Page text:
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As I've posted before - I think microstock is on a road to complete madness.  Just about any product you can think of is to some extent the work of a designer, and is potentially recognizable.   Clothing, tableware, computers, phones, tools, you name it - carried to its logical extreme, this policy would end stock photography.   

Very succinctly put. I always thought that these items were okay as long as logs were erased and they were somehow part of a larger picture. I imagine most fashionable clothing, eyeglasses, cars, furniture etc, are all copyrighted.

« Reply #10 on: April 12, 2010, 14:10 »
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Outside of micro, you see a Blackberry in more places than Itouch.  Itouch must be very rigid with commercial use, or they are simply not willing to pay more than RIM.  Since I got a Blackberry I've noticed that most tv characters use the latest Blackberry Curve.  I'm guessing that a couple of the U.S. networks likely have blanket contract with RIM to use them in their in-house projects.  If another style of phone crept into the shot the clearance supervisor would have to either have the scene edited, reshot or write up a contract with the other cell phone co, if she sees it's a Blackberry the scene is approved.  Maybe RIM made a better offer, or thinks that all exposure is good exposure.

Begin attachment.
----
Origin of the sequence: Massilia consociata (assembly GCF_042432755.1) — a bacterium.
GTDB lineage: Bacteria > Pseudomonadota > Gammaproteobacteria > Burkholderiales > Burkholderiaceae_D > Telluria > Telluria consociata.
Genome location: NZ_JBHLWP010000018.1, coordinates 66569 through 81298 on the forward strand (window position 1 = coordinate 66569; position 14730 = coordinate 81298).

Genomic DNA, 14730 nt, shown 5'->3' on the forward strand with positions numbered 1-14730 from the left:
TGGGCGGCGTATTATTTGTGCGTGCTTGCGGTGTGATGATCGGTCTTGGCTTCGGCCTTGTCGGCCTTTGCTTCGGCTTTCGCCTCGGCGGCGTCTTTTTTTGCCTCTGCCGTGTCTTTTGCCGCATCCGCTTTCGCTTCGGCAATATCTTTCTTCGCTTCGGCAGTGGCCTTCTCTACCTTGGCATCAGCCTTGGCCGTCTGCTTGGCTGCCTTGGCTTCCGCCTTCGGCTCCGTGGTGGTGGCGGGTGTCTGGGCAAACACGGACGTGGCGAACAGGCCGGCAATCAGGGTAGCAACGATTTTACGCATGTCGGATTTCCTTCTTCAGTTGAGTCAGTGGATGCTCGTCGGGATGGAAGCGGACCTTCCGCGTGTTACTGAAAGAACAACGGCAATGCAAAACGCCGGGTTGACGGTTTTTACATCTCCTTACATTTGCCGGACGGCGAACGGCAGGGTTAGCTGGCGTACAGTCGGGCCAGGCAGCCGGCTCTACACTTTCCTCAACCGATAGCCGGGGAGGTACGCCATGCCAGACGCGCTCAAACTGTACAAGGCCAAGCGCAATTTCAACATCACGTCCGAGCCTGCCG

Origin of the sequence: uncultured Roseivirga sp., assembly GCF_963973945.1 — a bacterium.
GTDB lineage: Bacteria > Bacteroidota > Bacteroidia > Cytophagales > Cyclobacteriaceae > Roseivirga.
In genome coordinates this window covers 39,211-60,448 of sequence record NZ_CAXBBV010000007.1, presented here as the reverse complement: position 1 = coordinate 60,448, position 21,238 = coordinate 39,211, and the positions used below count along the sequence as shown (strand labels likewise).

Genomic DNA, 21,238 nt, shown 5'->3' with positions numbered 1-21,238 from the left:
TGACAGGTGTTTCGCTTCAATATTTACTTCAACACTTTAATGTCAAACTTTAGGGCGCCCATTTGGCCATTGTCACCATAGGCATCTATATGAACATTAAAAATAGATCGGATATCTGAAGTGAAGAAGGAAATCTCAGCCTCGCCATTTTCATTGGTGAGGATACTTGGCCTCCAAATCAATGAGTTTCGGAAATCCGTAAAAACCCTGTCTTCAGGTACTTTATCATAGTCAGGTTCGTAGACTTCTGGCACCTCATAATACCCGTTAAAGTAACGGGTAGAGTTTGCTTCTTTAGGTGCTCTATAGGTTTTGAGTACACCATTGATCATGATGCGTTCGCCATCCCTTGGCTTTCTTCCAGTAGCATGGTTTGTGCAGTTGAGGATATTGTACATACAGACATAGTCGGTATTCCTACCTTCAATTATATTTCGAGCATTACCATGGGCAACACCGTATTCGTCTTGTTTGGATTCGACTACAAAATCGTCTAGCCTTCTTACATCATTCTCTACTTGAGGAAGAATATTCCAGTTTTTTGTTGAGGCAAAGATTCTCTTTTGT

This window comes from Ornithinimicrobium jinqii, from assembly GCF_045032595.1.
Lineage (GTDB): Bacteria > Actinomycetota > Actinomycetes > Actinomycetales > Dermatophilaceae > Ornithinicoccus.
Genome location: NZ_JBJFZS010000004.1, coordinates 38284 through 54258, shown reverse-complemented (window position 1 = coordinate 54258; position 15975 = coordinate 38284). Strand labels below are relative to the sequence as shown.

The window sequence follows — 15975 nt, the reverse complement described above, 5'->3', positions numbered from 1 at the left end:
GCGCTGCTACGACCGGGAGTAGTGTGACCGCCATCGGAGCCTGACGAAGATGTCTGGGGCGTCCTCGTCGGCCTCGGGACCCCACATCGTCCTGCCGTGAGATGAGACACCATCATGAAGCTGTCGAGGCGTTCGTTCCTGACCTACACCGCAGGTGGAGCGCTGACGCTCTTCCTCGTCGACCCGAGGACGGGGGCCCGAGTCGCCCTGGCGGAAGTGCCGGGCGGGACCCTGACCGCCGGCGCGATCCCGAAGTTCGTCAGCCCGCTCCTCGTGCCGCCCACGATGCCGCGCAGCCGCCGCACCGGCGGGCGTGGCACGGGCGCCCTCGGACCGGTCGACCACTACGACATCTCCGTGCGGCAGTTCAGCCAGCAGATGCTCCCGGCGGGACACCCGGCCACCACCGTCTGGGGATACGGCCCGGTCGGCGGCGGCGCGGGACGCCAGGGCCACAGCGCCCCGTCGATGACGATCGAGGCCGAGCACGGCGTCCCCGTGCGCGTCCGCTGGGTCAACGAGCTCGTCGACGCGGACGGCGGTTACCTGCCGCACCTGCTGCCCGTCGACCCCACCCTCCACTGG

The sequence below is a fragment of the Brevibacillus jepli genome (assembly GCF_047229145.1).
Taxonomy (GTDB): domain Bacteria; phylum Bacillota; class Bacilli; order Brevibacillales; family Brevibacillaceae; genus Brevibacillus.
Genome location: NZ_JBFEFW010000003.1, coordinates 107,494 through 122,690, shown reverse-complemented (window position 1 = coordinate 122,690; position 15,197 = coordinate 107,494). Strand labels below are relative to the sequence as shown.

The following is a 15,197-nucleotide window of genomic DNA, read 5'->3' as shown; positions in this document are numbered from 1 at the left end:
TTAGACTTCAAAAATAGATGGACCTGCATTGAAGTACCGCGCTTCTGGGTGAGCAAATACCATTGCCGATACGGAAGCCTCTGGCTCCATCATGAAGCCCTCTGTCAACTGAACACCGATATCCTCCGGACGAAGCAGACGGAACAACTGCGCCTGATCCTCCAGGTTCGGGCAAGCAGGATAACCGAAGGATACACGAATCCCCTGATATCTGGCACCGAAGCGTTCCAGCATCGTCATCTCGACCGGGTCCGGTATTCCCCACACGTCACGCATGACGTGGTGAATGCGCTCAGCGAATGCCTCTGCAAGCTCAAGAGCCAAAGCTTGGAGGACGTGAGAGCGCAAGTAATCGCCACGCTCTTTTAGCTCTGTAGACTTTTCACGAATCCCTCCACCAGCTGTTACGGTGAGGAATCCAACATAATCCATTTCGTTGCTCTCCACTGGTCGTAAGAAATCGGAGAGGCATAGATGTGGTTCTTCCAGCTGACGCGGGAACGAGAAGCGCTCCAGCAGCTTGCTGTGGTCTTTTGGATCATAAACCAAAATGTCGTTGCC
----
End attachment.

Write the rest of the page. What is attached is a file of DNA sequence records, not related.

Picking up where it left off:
I wondered about product placement and subliminal marketing in Micro.  When you watch them eat Doritos on 90210, Doritios has paid to place that product there.  Next time you pay for gas, you see the Dorito display and think about that surfer kid on 90210 and buy a bag.   My nephew has a line of clothing.  Man, he would love it if I put his label in my shots.  I'm guessing that even if they were released the agencies would stand by the "No Logos" policy though.
« Last Edit: April 12, 2010, 16:15 by Pixart »

« Reply #11 on: April 12, 2010, 14:19 »
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Quote
My nephew has a line of clothing.  Man, he would love it if I put his label in my shots.  I'm guessing that even if they were released the agencies would stand by the "No Logos" policy though.

If you had a property release from your nephew, I don't see why it wouldn't be allowed.